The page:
Automatically generating function summaries for binaries is an extremely valuable but challenging task, since it involves translating the execution behavior and semantics of the low-level language (assembly code) into human-readable natural language. However, most current works on understanding assembly code are oriented towards generating function names, which involve numerous abbreviations that make them still confusing. To bridge this gap, we focus on generating complete summaries for binary functions, especially for stripped binary (no symbol table and debug information in reality). To fully exploit the semantics of assembly code, we present a control flow graph and pseudo code guided binary code summarization framework called CP-BCS. CP-BCS utilizes a bidirectional instruction-level control flow graph and pseudo code that incorporates expert knowledge to learn the comprehensive binary function execution behavior and logic semantics. We evaluate CP-BCS on 3 different binary optimization levels (O1, O2, and O3) for 3 different computer architectures (X86, X64, and ARM). The evaluation results demonstrate CP-BCS is superior and significantly improves the efficiency of reverse engineering.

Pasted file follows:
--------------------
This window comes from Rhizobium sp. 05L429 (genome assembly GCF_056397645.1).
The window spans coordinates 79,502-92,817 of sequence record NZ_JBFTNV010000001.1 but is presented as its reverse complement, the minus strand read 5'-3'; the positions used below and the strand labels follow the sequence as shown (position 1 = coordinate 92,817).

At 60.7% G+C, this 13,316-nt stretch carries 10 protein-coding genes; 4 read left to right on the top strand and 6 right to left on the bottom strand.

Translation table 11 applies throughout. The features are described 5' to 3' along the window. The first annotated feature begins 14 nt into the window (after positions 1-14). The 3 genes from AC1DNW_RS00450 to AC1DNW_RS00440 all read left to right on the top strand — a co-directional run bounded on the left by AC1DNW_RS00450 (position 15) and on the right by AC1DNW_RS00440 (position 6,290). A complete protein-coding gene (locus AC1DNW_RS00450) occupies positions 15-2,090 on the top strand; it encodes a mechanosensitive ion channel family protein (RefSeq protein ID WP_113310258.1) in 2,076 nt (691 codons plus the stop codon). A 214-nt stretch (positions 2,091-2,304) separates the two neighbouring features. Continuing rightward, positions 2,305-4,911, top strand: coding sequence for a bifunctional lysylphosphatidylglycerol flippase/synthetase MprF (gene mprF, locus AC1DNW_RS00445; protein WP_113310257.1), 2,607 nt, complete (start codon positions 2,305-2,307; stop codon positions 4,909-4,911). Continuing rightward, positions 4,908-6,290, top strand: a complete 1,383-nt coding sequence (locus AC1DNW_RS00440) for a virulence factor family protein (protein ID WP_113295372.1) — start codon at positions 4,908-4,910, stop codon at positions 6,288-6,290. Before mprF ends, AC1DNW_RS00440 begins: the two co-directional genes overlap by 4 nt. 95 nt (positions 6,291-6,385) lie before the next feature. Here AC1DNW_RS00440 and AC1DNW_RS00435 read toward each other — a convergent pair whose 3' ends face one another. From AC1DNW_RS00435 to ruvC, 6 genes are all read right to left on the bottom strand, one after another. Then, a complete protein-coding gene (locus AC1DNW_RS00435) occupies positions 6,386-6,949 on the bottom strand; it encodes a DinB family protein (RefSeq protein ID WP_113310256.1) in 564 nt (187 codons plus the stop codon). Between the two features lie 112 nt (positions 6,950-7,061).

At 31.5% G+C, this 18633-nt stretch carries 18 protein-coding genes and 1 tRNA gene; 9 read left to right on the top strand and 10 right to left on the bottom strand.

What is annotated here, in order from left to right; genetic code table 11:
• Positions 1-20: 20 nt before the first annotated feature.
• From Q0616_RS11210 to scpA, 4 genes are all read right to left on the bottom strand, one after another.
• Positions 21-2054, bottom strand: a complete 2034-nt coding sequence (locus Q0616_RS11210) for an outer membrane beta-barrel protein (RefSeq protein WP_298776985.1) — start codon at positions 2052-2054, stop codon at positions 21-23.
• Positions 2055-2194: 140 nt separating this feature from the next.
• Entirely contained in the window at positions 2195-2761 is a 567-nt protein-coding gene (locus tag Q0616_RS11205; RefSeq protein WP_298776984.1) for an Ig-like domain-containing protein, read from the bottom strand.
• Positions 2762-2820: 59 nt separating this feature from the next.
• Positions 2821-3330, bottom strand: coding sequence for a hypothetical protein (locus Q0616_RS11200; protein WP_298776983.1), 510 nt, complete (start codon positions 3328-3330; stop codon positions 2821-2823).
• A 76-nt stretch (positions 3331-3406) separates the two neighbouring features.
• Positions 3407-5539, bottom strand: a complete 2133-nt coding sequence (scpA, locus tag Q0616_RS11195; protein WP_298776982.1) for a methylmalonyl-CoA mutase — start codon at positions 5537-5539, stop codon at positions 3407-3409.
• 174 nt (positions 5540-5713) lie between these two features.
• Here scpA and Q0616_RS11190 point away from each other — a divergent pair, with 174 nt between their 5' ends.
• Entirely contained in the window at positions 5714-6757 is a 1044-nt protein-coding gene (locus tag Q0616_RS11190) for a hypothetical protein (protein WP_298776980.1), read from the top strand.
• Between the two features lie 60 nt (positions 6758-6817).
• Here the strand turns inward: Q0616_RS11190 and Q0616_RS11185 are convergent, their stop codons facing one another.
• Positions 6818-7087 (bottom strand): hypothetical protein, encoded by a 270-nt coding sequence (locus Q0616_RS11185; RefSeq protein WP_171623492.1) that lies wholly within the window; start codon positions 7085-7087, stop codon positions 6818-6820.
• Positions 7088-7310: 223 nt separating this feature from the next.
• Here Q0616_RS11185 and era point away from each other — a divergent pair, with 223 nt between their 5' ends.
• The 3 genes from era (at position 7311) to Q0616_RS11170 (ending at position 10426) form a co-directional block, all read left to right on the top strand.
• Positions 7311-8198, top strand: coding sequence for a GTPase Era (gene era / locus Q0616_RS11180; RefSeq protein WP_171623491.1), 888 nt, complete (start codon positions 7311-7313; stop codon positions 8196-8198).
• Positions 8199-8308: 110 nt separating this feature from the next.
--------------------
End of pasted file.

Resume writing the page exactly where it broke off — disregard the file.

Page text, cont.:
Contrastive Learning has emerged as a powerful representation learning method and facilitates various downstream tasks especially when supervised data is limited. How to construct efficient contrastive samples through data augmentation is key to its success. Unlike vision tasks, the data augmentation method for contrastive learning has not been investigated sufficiently in language tasks. In this paper, we propose a novel approach to construct contrastive samples for language tasks using text summarization. We use these samples for supervised contrastive learning to gain better text representations which greatly benefit text classification tasks with limited annotations. To further improve the method, we mix up samples from different classes and add an extra regularization, named Mixsum, in addition to the cross-entropy-loss. Experiments on real-world text classification datasets (Amazon-5, Yelp-5, AG News, and IMDb) demonstrate the effectiveness of the proposed contrastive learning framework with summarization-based data augmentation and Mixsum regularization.